Feeding dairy cows a combination of palmitic (C16:0) and oleic acid (C18:1) could help stretch out forage stocks and boost overall performance.

With forage stocks tight on some farms, Mole Valley Farmers' nutritionist, Laura Quinn says feeding a specialist, combination fat, such as Mole Mega-Fat Multi, could help.

“Research from Michigan State University, showed that feeding a combination of palmitic and oleic acid resulted in about a 60g increase in fibre digestion per cow per day. It’s likely that this improvement in fibre digestion is caused by increased growth of fibre digesting bugs in the rumen thanks to the palmitic acid,” she said.

“This improvement in fibre digestibility will ultimately result in more milk from forage.”

Following a challenging growing season in the USA’s mid-west, Dr Adam Lock of Michigan State University undertook a study at the end of 2019 looking at the role of fatty acids in low forage diets.

Forage levels were reduced by almost half, whilst forage NDF (Neutral Detergent Fibre) was dropped from 18-20% to 11%. The gap was made up with higher levels of feeds like beet pulp and soya hulls plus amino acids and palmitic and oleic fatty acid supplementation.

“Cows on the low forage diet ate 18% less dry matter, but gave 1.9kg more energy corrected milk per day and more milk fat and protein. That’s likely due to better NDF digestibilty from the palmitic acid and improved fatty acid digestibilty thanks to the oleic acid,” Ms Quinn explained.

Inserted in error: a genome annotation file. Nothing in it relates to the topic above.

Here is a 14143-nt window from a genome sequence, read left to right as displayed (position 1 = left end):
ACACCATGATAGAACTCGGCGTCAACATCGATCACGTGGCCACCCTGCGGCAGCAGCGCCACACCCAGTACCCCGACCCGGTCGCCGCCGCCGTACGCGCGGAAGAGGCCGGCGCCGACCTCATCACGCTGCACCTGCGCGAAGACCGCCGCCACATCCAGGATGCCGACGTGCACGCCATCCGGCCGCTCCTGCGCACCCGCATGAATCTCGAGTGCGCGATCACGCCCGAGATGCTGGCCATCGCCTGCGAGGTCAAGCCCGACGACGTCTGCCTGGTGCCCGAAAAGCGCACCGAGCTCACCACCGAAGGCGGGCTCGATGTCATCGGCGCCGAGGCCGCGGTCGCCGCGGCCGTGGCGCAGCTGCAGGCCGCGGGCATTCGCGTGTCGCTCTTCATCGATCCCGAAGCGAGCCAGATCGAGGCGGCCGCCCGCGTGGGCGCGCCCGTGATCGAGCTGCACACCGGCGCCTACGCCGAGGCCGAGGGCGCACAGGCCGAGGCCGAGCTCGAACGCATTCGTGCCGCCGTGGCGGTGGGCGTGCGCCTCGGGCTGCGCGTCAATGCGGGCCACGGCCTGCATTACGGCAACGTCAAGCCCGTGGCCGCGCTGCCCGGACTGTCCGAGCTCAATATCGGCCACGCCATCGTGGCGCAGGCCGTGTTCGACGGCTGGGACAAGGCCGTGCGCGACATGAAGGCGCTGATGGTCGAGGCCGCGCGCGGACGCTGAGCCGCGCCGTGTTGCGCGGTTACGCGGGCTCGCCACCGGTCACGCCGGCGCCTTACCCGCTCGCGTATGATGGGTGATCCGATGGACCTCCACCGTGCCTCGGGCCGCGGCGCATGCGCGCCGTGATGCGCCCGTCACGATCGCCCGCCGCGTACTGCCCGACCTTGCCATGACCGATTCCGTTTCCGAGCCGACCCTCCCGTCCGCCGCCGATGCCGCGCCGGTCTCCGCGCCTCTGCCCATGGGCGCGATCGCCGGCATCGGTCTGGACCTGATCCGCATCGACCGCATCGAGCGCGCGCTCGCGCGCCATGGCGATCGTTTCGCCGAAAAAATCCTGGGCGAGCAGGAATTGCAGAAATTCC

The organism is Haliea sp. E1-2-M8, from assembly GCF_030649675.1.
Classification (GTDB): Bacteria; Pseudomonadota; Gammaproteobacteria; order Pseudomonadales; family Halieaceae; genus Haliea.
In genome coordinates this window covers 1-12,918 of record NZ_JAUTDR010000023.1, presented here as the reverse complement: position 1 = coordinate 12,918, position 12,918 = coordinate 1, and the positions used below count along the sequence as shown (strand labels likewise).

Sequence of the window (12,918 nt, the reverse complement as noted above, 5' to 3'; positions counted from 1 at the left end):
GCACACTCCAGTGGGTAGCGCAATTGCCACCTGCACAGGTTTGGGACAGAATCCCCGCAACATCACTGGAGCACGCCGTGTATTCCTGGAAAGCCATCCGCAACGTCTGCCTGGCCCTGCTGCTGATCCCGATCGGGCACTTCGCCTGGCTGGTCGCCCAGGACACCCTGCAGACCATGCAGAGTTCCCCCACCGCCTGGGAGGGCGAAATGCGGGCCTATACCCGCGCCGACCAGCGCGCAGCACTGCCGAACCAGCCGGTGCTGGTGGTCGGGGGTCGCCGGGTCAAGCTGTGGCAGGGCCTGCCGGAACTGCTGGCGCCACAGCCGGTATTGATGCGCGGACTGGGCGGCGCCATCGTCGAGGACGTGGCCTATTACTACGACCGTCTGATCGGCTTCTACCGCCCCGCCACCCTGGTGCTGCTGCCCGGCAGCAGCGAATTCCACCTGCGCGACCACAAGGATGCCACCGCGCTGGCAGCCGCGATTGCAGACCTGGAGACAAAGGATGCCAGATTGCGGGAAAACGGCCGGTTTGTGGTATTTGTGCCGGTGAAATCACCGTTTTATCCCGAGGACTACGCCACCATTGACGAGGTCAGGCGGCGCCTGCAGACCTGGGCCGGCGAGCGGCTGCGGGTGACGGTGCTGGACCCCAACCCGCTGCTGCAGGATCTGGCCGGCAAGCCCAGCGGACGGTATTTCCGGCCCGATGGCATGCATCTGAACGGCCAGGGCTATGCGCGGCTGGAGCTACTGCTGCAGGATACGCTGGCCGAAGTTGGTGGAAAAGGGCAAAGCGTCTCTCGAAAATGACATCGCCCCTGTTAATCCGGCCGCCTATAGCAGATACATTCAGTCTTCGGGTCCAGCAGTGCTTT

“This trial work was obviously carried out on extremely low levels of forage under research conditions, however it does show that in a low forage scenario, fatty acids can have a positive impact on fibre digestion and help farmers get more from every mouthful of fibre fed."

With that in mind, she urged farmers to speak to a nutritionist to discuss the role of feeding a specialist combination fat, such as Mole Mega-Fat Multi. This is typically fed at 250-600g per head per day and includes a unique blend of palmitic and oleic acids, formulated in response to research carried out by Dr Lock.

His trial work also showed that feeding a palmitic enriched fat (80%) increased dry matter intakes during periods of heat stress, boosting milk and component yields and maintaining body condition.

Heat stress is influenced by a combination of temperature and humidity. This means that temperatures do not need to be that high for a cow to experience heat stress when it’s humid. Dry matter intakes typically start to drop when the temperature humidity index (THI) hits 60 THI2. With that in mind, including fat in the diet means that a cow gets more from every mouthful.

Ms Quinn added: “When you get cows in heat stress, their dry matter intakes drop. It makes sense to feed them an energy dense ration. If each mouthful is high in energy, you’ve got more chance of meeting their energy requirements. Fat digestion also produces less heat in the rumen, versus fibre digestion, which also helps heat stress.”

In general, feeding the combination of palmitic and oleic acids can help support milk fat and yield improvements, whilst also maintaining cow body condition and supporting fertility. Based on a 0.2% increase in milk fat and a 1.5 litre a cow uplift in yield, the supplement can deliver an extra margin of £60 per cow per year, depending on individual milk contracts.